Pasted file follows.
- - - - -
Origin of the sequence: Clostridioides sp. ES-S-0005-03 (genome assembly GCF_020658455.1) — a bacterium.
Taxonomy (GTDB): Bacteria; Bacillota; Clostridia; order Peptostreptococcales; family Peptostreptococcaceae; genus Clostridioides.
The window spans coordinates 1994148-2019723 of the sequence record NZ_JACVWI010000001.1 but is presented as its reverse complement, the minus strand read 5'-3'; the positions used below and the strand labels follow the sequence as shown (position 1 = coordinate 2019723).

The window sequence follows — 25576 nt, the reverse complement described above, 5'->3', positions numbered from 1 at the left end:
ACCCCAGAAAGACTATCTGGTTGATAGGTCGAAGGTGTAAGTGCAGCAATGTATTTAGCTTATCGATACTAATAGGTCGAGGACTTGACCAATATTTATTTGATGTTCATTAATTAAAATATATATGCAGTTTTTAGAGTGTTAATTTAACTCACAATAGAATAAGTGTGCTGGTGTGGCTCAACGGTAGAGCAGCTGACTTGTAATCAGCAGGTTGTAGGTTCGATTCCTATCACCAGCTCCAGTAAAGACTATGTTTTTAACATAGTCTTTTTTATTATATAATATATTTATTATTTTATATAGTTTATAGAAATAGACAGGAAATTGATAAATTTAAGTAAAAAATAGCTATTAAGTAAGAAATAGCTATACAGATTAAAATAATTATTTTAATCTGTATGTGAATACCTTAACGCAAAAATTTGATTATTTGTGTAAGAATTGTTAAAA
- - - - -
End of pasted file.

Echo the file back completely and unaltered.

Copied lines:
Origin of the sequence: Clostridioides sp. ES-S-0005-03 (genome assembly GCF_020658455.1) — a bacterium.
Taxonomy (GTDB): Bacteria; Bacillota; Clostridia; order Peptostreptococcales; family Peptostreptococcaceae; genus Clostridioides.
The window spans coordinates 1994148-2019723 of the sequence record NZ_JACVWI010000001.1 but is presented as its reverse complement, the minus strand read 5'-3'; the positions used below and the strand labels follow the sequence as shown (position 1 = coordinate 2019723).

The window sequence follows — 25576 nt, the reverse complement described above, 5'->3', positions numbered from 1 at the left end:
ACCCCAGAAAGACTATCTGGTTGATAGGTCGAAGGTGTAAGTGCAGCAATGTATTTAGCTTATCGATACTAATAGGTCGAGGACTTGACCAATATTTATTTGATGTTCATTAATTAAAATATATATGCAGTTTTTAGAGTGTTAATTTAACTCACAATAGAATAAGTGTGCTGGTGTGGCTCAACGGTAGAGCAGCTGACTTGTAATCAGCAGGTTGTAGGTTCGATTCCTATCACCAGCTCCAGTAAAGACTATGTTTTTAACATAGTCTTTTTTATTATATAATATATTTATTATTTTATATAGTTTATAGAAATAGACAGGAAATTGATAAATTTAAGTAAAAAATAGCTATTAAGTAAGAAATAGCTATACAGATTAAAATAATTATTTTAATCTGTATGTGAATACCTTAACGCAAAAATTTGATTATTTGTGTAAGAATTGTTAAAA